The Washington Nationals ended the mystery over their Triple-A affiliation when they announced a player development agreement with the Fresno Grizzlies.
After the Syracuse Chiefs ended their 10 season relationship with the Washington Nationals, the franchise needed a new Triple-A affiliate. As the minor league merry-go-round ended, they ended up with the Fresno Grizzlies.
The Fresno outfit has just concluded a four-season deal with the World Series champion Houston Astros. And before that, they were the San Francisco Giants, who won two World Series in that time, so the Nats will hope that some of that magic rubs off of them.
But this new affiliate represents a huge geographical, and therefore a big logistical challenge for the Nationals. Fresno, located in central California, has a small airport, with no direct flights to D.C., meaning a player could take in excess of six hours to get to Nats Park.
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General manager Mike Rizzo was obviously aware of this, and made it known that an agreement with the Nashville Sounds was the team’s first preference. He told Chelsea Janes of the Washington Post “[Fresno] was our second choice. Obviously, we made it clear Nashville was our primary choice and they chose someone else”.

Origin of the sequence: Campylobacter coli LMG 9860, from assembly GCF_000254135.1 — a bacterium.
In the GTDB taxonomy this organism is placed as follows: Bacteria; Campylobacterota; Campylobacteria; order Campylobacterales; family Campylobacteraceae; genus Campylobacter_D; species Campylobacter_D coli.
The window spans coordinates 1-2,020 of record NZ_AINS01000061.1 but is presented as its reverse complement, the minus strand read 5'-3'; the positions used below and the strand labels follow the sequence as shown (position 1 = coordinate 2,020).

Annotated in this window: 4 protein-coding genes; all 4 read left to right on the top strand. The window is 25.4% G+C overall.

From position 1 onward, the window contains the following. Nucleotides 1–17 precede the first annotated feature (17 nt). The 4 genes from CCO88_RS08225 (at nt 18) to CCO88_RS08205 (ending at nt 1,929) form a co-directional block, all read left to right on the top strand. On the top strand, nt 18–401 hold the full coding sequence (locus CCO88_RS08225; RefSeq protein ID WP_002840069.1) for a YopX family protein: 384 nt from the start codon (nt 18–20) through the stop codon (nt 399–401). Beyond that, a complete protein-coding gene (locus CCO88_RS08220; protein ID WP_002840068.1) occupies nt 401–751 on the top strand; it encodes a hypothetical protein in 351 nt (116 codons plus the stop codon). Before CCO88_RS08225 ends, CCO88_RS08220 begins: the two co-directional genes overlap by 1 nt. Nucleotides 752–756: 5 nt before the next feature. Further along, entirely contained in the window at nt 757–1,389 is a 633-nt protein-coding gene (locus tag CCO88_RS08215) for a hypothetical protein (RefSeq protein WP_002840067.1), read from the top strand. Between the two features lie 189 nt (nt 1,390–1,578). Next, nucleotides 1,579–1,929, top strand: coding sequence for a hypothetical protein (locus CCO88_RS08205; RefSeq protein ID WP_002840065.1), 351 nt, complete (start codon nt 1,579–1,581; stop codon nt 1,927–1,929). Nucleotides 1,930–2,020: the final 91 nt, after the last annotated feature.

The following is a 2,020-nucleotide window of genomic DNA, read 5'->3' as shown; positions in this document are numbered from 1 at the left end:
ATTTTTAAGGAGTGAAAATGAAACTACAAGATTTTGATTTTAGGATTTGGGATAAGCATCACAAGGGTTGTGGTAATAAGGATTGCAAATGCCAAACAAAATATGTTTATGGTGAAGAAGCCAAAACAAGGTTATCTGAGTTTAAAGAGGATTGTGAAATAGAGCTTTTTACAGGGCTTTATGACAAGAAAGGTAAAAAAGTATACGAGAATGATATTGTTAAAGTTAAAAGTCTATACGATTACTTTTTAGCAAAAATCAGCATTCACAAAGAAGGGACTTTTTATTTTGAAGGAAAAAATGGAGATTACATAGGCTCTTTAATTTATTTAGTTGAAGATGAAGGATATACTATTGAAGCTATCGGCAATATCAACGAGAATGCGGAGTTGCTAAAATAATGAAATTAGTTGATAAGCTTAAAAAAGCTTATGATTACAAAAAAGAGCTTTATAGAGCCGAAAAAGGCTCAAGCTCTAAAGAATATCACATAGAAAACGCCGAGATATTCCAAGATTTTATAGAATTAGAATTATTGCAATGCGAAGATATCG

Neither the fact that the Nats’ first choice was Nashville, or that the Sounds chose the Texas Rangers should come as a surprise. The Nationals Triple-A squads have not faired overly well since 2009 when they started their affiliation with Syracuse.
In those 10 seasons, the team was only been able to finish above .500 three of those years and only made the playoffs once. The underperformance of those teams and the possibility that the Rangers simply put forward a more appealing package to develop players in the Music City would explain that outcome. With Player Development Contracts, there is usually very little financial difference between teams offers, therefore the organization must’ve fallen short in other areas.
But now that the decision has been made, they must now focus on making the arrangement with the Grizzlies work to the best of their abilities. While the situation is far from ideal, there may at least be a few positive to take from the partnership.
The Pacific Coast League has generally been regarded as a hitters haven, so they may be able to give hitters a confidence boost and allow them to develop in favorable conditions. And with the pedigree of their former parent clubs, they may be able to lesrn from those associated with the Grizzlies.
They also have some pretty cool promos, including their themed taco unis, as you can see below.
But no matter how the unis look, the geographical obstacle looms large and could affect how the team handles its prospects. With the Harrisburg Senators more favorably located, the team may choose to leave some of its emergency prospects there, rather than sending them to Fresno.
For example, when a doubleheader is required for the big league team, and they get the 26th man, they could call on a current Senator. That would save a fringe player making the long journey to-and-fro for limited game-time, if they even get any at all.
The Washington Nationals and Fresno Grizzlies will probably have a short relationship, with separation likely to occur after 2020. But in the meantime, they will hope to have a successful development partnership.